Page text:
At a fundamental level, as India looks to develop further this component of the economy derived from tourism, it is vital to focus on the convergence of marketing & branding (read availability of information regarding possible tourist destinations), accessibility and local infrastructure such as hotels, eateries, transportation and medical facilities. Fundamentally, for the robust long-term growth of the tourism sector, India must ensure that it is offering an eco-system that is attractive and consistent.

Ensuring that the tourism infrastructure supply chain is seamless will require not just creating a consistent and informative process that generates tourist interest, but also a back-to-front infrastructure linkage that delivers the experience. For instance, a trip to the Taj Mahal via the Delhi Airport and the expressway linking Delhi to Agra is vital to ensuring that the branding and marketing of a tourist destination deliver value.

A closer look at the example stated above throws light upon the importance of the airline connectivity, highway and airport infrastructure involved. Additionally, the availability of the local hospitality industry that caters to the spectrum of incoming tourists at the tourist destination is vital. One missing piece in the link renders all other assets relatively incapable of realising full value. On the contrary, a seamless infrastructure linkage system ensures that the various components in the supply chain can operate close to full potential to generate value.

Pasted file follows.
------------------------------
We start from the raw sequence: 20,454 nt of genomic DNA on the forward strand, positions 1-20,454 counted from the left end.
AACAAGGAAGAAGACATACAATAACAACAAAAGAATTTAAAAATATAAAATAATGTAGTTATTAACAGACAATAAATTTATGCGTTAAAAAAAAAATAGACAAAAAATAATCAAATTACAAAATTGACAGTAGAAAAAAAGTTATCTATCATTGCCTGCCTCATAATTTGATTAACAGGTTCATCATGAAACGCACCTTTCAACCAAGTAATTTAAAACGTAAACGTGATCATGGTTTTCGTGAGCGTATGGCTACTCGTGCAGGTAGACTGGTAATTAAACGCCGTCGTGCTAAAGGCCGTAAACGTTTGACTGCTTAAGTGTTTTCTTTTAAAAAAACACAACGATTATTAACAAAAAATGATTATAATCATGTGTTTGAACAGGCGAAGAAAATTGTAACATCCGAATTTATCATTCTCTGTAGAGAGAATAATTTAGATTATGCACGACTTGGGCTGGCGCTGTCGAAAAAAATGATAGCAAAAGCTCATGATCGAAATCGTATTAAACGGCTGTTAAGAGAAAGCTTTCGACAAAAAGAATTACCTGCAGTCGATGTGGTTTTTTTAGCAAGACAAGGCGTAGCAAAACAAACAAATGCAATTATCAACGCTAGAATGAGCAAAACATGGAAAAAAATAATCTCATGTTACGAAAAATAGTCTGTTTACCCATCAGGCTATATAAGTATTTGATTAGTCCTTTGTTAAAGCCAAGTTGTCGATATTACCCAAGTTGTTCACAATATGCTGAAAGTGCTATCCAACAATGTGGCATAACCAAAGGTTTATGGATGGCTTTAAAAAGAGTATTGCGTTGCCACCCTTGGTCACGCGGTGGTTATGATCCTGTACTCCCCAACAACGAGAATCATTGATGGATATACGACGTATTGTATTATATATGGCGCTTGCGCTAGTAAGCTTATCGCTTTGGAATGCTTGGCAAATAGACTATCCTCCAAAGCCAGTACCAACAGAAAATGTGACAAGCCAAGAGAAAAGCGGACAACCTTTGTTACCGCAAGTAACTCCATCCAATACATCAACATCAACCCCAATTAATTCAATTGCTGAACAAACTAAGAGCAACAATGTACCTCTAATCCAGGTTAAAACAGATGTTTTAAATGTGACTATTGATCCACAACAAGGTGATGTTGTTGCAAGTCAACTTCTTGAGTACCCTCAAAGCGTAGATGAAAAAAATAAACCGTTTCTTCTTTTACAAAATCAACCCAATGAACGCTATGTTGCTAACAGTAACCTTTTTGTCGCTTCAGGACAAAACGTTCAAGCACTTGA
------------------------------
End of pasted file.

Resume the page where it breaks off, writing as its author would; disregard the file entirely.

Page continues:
Tourism, Growth, India
At a fundamental level, as India looks to develop further this component of the economy derived from tourism, it is vital to focus on the convergence of marketing & branding (read availability of information regarding possible tourist destinations). Pixabay

For example, exceptional air connectivity to a tourist destination and the availability of hotel infrastructure that caters to a broad spectrum of tourists is rendered relatively ineffective in generating significant tourist traffic without the last-mile road connectivity required between the airport and the final tourist destination. It is vital to underscore that the focus isn’t only on the international tourist, but on both foreign and domestic tourists.